nolead begins True Compass: A Memoir
nolead ends nolead begins By Edward M. Kennedy
(Twelve, September) nolead ends
Long in the gathering and making, and written with the help of Pulitzer-winner Ron Powers, this tells the story of an American life spanning, embracing, and causing some of the formative events of the 20th and 21st centuries.
nolead begins The Greatest Show on Earth
nolead ends nolead begins The Evidence for Evolution
nolead ends nolead begins By Richard Dawkins
(Free Press, September) nolead ends
Forget Dawkins' ill-fated God stuff. This is what he's best at. The news here is that Dawkins, with characteristic brilliance and wit, lays out the proof that evolution exists and is chugging away even now. In the process, he conveys his own wide-eyed wonder at the sheer glory of it.
nolead begins You Were Always Mom's Favorite!
nolead ends nolead begins Sisters in Conversation
Throughout Their Lives
nolead ends nolead begins By Deborah Tannen
(Random House, September) nolead ends
Tannen, renowned sociologist of conversation, studies one of the most intense and burdened relations of all: that between sisters. "Love/hate" doesn't begin to describe the elation and heartbreak, the humor and perplexed contradictions revealed in this delightful book when sisters speak of and to each other.
nolead begins Where Men Win Glory
nolead ends nolead begins By Jonathan Krakauer
(Doubleday, September) nolead ends
Pat Tillman left the Arizona Cardinals of the National Football League to sign up for duty in Iraq in 2002, and died in friendly fire in 2004. Krakauer, author of In the Wild and swiftly becoming a poet of mavericks who die in pursuit of a worthy life, tells a tale of heroism, anger, and loss.
nolead begins Manhood for Amateurs
nolead ends nolead begins The Pleasures and Regrets
of a Husband, Father and Son
nolead ends nolead begins By Michael Chabon
(Harper, October) nolead ends
Chabon, a very accomplished fiction writer, turns to this part memoir, part how-to, about how to be a man - and how being a man often entails messing up at being a man. As always in Chabon, it's full of piquant insights and unexpected moments.
nolead begins What the Dog Saw
nolead ends nolead begins And Other Adventures
nolead ends nolead begins By Malcolm Gladwell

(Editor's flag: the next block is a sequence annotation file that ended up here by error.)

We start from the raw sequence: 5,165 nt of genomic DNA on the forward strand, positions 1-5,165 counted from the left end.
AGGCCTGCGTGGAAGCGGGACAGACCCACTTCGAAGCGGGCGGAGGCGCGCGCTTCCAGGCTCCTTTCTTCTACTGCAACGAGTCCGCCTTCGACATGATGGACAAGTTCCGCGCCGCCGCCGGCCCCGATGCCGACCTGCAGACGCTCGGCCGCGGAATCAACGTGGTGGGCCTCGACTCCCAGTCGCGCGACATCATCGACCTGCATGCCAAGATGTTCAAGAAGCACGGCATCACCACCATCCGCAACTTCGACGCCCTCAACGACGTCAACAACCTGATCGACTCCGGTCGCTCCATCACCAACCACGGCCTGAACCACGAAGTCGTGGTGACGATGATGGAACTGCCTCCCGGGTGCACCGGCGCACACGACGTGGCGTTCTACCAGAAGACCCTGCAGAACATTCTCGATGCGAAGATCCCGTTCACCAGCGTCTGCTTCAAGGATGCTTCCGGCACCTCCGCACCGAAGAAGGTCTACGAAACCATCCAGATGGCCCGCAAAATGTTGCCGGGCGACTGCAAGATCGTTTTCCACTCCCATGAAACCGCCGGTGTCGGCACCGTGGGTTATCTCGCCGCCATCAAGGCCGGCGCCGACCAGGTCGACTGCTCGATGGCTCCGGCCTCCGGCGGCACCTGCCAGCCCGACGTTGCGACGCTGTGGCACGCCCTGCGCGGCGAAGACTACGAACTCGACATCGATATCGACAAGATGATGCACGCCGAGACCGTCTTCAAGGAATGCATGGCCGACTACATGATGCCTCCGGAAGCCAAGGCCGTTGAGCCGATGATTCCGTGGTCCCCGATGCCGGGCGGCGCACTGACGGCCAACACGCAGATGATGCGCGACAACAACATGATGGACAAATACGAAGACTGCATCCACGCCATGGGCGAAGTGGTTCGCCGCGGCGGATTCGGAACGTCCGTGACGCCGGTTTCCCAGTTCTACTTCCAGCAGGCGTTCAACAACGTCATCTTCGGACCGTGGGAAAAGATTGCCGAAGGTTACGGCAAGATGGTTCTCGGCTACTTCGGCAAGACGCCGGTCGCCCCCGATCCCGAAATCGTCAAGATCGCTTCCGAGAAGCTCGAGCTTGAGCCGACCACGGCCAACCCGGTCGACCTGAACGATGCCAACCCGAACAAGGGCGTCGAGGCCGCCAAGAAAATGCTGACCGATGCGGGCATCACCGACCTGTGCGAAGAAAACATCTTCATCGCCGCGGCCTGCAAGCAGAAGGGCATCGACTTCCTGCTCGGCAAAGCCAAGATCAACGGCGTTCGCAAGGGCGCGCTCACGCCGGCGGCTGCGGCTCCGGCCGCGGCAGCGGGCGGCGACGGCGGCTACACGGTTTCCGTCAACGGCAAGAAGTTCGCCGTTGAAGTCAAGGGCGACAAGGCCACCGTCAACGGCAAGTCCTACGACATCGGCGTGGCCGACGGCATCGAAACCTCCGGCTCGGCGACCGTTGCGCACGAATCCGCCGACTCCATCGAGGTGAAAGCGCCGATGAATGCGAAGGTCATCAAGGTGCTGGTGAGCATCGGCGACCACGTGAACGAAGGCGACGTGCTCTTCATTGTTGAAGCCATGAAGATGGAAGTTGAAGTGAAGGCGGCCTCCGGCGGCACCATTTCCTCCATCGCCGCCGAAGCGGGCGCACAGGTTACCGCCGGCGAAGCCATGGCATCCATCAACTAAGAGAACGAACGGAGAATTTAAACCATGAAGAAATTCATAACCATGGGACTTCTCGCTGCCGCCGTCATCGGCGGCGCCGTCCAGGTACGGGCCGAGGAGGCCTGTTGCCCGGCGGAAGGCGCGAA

(Little, Brown, October) nolead ends
Among the most prominent and controversial of our public thinkers, Gladwell specializes in taking new looks at things we thought we understood: tipping points; first impressions; success, learning and genius. This book collects his lively essays for the New Yorker, on subjects ranging from police profilers to dog whisperer César Millan.
nolead begins Anne Frank
nolead ends nolead begins The Book, the Life, and the Afterlife
nolead ends nolead begins By Francine Prose
(Harper, October) nolead ends
Anne Frank wasn't just an unusually verbal teen: She was a writer who shaped and revised her work as it progressed. It takes another fine writer, like Prose, to help us appreciate and reconsider all the art that went into Frank's heartrending diary.
nolead begins The Book of Genesis Illustrated
nolead ends nolead begins By R. Crumb
(W.W. Norton, October) nolead ends
When Crumb (he of Zap! Comix, Mr. Natural, etc.) announced this project, believers and nonbelievers everywhere trembled. The Bible's first book gets the Crumb treatment, and the surprise is how respectful that treatment is - and how vivid.
nolead begins The Big Burn
nolead ends nolead begins Teddy Roosevelt and the Fire
That Saved America
nolead ends nolead begins By Timothy Egan
(Houghton Mifflin Harcourt, October) nolead ends
Egan, a Pulitzer-winning historian of the West, tells a true ripsnorter about a huge forest fire, the creation of the U.S. Forest Service against the wishes of Big Business, and the beginning, he argues, of American environmentalism. What a cast: Teddy R., John Muir, and Gifford Pinchot, first Forest Service chief and a future governor of Pennsylvania.
nolead begins The Greek Poets
nolead ends nolead begins Homer to the Present
nolead ends nolead begins Edited by Peter Constantine, Rachel Hadas, Edmund Keeley and Karen Van Dyck
(W.W. Norton, December) nolead ends
You can't do better than this. From Homer (circa 8th century B.C.) to the ironic, contemporary voice of Jenny Mastoraki (born 1949), this book is a rich, long draft of the greatest unbroken poetic tradition in the Western world, in fine translations. The ancients come off as even more brilliant than people say.